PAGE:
Five Key Strategies for Staying Healthy this Winter
||Americans get more than one billion colds a year. So why is it that we have smartphones but still no cure for colds and flu? It’s because we’re dealing with smart viruses. Any one of hundreds of viruses could launch a cold or flu attack, and chances are that this year’s flu virus won’t be the same as last year’s. That’s because viruses have the uncanny ability to constantly morph into new variations, making it nearly impossible to develop a simple cure.
||Having said that, there’s still much you can do to stay strong and healthy all winter. Talk to your doctor about the best ways to protect yourself and give these prevention strategies a try:
- Wash Your Hands: Washing hands remains the most effective way to protect yourself and your family from colds and flu. Lather, rinse, repeat throughout the day. Do it long enough to sing “Happy Birthday” twice.
- Get Enough Sleep: Sleep may be your immune system’s secret weapon, according to recent scientific research. Less than seven hours of sleep a night made people three times more likely to catch a cold than those who got eight or more hours of zzzs.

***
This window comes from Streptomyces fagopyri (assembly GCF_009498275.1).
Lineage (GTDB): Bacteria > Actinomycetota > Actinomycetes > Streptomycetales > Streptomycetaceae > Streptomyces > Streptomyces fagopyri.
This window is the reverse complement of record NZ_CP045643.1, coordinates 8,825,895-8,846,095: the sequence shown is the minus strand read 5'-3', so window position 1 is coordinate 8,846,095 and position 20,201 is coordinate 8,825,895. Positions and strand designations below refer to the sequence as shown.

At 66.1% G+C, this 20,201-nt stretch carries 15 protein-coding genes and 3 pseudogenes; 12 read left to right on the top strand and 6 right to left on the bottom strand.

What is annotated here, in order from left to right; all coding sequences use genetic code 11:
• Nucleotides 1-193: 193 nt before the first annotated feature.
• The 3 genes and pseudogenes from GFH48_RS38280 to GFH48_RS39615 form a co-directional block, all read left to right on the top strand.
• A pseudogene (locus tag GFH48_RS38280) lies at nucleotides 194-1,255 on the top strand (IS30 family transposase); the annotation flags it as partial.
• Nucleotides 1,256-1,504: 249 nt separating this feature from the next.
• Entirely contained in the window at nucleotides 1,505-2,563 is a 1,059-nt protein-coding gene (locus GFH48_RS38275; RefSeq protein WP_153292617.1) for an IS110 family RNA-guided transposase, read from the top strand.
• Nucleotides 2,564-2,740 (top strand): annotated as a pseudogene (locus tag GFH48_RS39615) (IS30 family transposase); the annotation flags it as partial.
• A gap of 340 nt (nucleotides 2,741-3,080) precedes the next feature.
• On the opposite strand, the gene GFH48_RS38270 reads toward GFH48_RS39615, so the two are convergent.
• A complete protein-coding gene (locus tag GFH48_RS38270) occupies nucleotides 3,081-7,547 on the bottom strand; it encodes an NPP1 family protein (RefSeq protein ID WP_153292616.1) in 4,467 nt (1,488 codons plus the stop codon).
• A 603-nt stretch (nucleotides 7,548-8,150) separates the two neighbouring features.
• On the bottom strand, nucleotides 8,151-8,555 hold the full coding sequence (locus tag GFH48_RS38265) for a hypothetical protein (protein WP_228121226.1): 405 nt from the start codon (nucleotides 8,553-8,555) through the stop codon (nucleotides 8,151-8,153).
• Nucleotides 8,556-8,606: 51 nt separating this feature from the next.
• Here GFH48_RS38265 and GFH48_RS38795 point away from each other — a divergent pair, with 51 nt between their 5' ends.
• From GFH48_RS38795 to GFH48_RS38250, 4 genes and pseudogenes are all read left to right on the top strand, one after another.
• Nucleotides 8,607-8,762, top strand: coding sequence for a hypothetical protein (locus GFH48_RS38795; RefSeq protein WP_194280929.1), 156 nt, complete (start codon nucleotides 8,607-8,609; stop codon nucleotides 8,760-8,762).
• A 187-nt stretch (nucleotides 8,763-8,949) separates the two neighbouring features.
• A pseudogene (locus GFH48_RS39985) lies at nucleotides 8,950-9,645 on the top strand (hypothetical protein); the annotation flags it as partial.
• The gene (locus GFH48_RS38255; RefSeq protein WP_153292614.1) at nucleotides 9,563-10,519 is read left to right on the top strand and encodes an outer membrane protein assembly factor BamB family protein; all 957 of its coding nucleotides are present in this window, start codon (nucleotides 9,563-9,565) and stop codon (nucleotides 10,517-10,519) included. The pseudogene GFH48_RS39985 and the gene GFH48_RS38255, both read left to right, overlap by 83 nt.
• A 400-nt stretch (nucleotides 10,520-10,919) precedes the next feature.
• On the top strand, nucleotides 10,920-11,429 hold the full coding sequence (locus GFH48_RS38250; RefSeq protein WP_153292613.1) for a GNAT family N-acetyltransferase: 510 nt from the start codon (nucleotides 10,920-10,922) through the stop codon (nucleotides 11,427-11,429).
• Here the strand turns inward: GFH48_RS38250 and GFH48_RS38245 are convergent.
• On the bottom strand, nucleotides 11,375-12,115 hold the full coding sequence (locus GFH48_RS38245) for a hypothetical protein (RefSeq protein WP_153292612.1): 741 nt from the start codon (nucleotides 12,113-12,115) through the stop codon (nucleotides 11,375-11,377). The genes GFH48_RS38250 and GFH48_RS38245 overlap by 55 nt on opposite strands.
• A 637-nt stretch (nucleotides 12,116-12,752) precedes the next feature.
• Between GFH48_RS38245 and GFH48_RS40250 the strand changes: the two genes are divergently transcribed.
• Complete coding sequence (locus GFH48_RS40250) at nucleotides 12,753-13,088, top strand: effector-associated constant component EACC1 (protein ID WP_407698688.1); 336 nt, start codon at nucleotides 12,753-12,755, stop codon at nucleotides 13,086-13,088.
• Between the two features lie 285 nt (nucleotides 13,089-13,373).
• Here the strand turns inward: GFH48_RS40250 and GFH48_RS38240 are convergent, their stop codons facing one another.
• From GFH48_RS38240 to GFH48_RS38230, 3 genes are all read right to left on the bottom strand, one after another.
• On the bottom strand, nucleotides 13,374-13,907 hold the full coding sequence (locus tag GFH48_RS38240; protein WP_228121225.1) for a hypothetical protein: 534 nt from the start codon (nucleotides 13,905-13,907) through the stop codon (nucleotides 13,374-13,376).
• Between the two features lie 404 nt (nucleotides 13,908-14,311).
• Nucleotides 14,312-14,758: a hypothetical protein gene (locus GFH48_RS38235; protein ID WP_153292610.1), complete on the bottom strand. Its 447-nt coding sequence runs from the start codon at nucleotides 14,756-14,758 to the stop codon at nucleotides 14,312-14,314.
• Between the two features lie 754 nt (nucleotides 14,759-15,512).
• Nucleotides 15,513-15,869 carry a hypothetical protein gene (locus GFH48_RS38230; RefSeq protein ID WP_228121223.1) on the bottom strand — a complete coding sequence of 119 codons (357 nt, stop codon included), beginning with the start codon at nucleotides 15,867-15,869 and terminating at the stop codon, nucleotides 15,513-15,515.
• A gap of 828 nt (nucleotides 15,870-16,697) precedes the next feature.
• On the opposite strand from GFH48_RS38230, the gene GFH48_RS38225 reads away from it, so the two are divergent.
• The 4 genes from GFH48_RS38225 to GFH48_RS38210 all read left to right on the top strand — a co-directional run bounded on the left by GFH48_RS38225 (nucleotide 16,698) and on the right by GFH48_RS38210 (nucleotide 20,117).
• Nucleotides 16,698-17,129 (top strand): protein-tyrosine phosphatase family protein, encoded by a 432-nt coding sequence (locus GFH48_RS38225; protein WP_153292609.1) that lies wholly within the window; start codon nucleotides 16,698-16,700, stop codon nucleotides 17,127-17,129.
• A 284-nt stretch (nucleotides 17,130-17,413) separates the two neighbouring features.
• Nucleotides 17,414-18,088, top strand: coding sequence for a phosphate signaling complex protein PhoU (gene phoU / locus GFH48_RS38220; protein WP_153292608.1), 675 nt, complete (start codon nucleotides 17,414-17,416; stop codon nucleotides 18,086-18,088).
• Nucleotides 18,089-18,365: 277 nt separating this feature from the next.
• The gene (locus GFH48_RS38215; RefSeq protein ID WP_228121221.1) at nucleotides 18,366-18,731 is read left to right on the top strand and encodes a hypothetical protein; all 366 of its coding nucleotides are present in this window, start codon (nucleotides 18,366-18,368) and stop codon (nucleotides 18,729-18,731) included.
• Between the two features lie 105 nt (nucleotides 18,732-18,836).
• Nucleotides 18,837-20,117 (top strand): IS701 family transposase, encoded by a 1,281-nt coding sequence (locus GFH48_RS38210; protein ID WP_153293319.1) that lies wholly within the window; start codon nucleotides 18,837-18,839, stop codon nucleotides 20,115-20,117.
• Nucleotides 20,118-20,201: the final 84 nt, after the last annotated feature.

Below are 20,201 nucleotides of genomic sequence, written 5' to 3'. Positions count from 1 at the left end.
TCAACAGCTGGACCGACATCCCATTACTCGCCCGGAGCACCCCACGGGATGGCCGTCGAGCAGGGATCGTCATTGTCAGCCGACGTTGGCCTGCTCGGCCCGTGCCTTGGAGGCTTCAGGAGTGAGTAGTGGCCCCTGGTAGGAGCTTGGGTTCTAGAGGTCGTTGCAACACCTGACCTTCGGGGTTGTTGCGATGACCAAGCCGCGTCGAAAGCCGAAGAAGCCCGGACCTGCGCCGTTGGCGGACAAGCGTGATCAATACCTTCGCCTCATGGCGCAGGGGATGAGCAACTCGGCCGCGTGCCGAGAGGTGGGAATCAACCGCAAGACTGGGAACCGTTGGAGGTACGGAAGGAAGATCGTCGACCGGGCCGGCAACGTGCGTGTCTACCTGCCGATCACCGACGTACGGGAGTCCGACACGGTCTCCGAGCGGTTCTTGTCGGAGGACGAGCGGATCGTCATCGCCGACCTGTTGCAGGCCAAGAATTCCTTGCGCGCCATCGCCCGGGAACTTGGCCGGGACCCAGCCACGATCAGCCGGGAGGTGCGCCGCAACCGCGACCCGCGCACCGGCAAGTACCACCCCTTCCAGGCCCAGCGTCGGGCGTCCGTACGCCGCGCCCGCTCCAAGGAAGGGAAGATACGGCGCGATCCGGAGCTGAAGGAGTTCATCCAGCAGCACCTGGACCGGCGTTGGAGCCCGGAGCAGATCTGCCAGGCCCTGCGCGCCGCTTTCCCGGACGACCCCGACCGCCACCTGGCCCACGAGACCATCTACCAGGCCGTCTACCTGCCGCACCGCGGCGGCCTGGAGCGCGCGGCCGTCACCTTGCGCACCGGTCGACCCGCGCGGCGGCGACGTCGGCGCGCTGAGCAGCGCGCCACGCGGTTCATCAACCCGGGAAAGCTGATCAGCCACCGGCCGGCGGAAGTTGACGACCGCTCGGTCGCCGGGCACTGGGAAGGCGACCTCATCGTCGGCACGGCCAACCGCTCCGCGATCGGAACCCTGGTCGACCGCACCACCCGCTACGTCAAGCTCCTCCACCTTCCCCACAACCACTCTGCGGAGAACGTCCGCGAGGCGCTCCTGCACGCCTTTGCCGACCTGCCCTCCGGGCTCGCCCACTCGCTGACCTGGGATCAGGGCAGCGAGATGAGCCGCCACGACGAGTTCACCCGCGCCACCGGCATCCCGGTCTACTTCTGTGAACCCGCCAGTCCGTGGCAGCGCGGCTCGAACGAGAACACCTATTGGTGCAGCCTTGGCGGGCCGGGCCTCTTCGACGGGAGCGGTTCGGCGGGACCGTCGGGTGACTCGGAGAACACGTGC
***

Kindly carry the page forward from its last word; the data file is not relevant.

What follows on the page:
- Exercise: While very vigorous physical activity (like running a marathon) can put a damper on your immune system, most scientists agree that moderate physical activity actually helps boost the immune cells that fight off invaders.
- Fuel Yourself with Good Nutrition: An orange a day (along with strawberries, bell peppers, potatoes, and other vitamin C rich fruits and vegetables) can help keep the doctor away. Lean meat, fish, and other protein sources also provide the amino acids needed to help maintain your immune system. Don’t forget to fill in nutritional gaps with immune supporting nutrients like zinc and vitamins D, A, C and E. Harvard scientists even suggest vitamin D supplements may help reduce the occurrences of colds. The scientists found low vitamin D levels in nearly 20,000 Americans increased their cold and flu risk.